Tutu, 84, won the Nobel Peace Prize in 1984
He played a key role in South Africa's transition from the apartheid era
Tutu played a key role in South Africa’s transition from the apartheid era, including serving as chairman of the Truth and Reconciliation Commission at the direction of then-President Nelson Mandela.
“The Archbishop has a special word of praise for the warmth and compassion of those who work in hospitals, describing them as extraordinary human beings,” said a statement issued Wednesday on behalf of the Tutu family.
Tutu, 84, had been readmitted to a Cape Town hospital Saturday after he started showing signs of infection following surgery he had earlier this month.
After his discharge Wednesday, Tutu’s wife Leah “expressed appreciation to the Archbishop’s doctors, the hospital staff who cared for him, and all who have sent good wishes.”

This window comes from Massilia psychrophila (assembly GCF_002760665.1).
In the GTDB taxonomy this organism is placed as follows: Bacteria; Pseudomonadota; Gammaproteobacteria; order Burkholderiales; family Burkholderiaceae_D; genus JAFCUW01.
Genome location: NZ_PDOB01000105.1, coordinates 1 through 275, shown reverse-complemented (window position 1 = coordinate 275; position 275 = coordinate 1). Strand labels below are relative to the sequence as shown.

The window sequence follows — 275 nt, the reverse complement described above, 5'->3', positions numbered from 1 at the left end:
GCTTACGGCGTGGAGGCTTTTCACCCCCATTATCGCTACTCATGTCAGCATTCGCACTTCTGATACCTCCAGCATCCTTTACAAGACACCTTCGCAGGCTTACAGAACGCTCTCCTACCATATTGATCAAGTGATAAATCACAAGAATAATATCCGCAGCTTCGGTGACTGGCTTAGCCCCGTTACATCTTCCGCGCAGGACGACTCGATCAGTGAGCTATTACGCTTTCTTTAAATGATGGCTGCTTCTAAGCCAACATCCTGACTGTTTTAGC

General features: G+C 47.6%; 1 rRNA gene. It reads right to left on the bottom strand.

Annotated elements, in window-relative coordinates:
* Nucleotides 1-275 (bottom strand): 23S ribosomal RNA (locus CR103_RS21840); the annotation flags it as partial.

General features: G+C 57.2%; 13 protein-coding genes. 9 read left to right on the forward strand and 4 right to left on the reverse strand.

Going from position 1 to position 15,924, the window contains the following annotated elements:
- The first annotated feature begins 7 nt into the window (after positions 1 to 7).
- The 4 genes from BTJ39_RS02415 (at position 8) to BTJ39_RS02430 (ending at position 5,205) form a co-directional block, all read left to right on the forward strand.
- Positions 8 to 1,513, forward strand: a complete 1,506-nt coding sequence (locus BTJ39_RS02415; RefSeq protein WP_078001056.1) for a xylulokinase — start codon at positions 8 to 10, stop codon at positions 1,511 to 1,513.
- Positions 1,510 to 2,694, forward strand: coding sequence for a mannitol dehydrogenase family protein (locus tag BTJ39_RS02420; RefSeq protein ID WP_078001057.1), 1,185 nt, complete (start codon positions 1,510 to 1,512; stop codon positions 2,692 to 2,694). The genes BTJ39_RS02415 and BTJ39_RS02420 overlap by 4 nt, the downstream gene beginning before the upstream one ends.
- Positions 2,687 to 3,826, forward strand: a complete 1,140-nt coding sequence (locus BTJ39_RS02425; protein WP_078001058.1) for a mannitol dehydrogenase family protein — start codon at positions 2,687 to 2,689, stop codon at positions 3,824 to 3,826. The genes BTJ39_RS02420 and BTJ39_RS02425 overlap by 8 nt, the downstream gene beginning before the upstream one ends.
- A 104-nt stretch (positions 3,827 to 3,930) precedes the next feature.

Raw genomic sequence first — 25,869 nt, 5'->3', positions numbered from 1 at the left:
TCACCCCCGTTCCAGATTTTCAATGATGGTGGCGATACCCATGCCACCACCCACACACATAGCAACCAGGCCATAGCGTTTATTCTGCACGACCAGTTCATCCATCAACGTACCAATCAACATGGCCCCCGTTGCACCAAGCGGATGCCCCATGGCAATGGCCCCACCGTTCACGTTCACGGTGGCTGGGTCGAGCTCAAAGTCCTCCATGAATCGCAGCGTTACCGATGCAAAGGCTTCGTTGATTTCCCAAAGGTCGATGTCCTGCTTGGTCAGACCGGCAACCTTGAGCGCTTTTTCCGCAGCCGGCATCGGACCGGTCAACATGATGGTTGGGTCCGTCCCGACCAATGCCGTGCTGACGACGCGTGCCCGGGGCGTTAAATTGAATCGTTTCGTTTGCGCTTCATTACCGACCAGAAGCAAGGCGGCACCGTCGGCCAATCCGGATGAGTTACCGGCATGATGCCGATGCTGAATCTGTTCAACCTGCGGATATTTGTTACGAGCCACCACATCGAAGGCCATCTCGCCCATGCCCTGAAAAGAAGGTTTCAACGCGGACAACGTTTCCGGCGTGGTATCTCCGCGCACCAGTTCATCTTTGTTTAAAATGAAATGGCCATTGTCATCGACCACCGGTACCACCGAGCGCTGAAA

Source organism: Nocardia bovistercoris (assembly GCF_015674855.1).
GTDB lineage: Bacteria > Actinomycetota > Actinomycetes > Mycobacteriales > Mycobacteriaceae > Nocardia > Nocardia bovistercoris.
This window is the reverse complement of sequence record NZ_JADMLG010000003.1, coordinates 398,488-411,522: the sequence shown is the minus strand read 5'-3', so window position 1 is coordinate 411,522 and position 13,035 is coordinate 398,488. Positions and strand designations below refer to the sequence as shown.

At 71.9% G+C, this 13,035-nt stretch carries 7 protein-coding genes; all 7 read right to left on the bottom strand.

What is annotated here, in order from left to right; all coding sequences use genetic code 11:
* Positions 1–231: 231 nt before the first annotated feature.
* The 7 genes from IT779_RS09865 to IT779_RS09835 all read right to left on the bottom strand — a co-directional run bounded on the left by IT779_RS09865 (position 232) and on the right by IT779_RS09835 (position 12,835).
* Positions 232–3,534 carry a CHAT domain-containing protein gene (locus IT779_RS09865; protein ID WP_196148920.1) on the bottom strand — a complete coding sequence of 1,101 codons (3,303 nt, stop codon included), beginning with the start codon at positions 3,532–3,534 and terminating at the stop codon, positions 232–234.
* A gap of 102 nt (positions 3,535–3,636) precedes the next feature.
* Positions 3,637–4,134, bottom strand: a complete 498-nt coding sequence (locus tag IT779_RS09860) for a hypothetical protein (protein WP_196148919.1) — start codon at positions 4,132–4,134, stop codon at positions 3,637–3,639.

Tutu underwent hospital tests for a persistent infection in 2013. A year later, he canceled travel plans because of a long-running battle with prostate cancer, first diagnosed in 1997.
Tutu, the first black archbishop of Cape Town, received the Nobel Peace Prize in 1984 for his efforts to end apartheid. In his later years, he has remained active with the Desmond Tutu Peace Foundation and other organizations.
He played a key role in South Africa’s transition from the apartheid era, including serving as chairman of the country’s Truth and Reconciliation Commission at the direction of then-President Nelson Mandela.
CNN’s Brent Swails reported from Johannesburg. CNN’s Jason Hanna and Ralph Ellis contributed.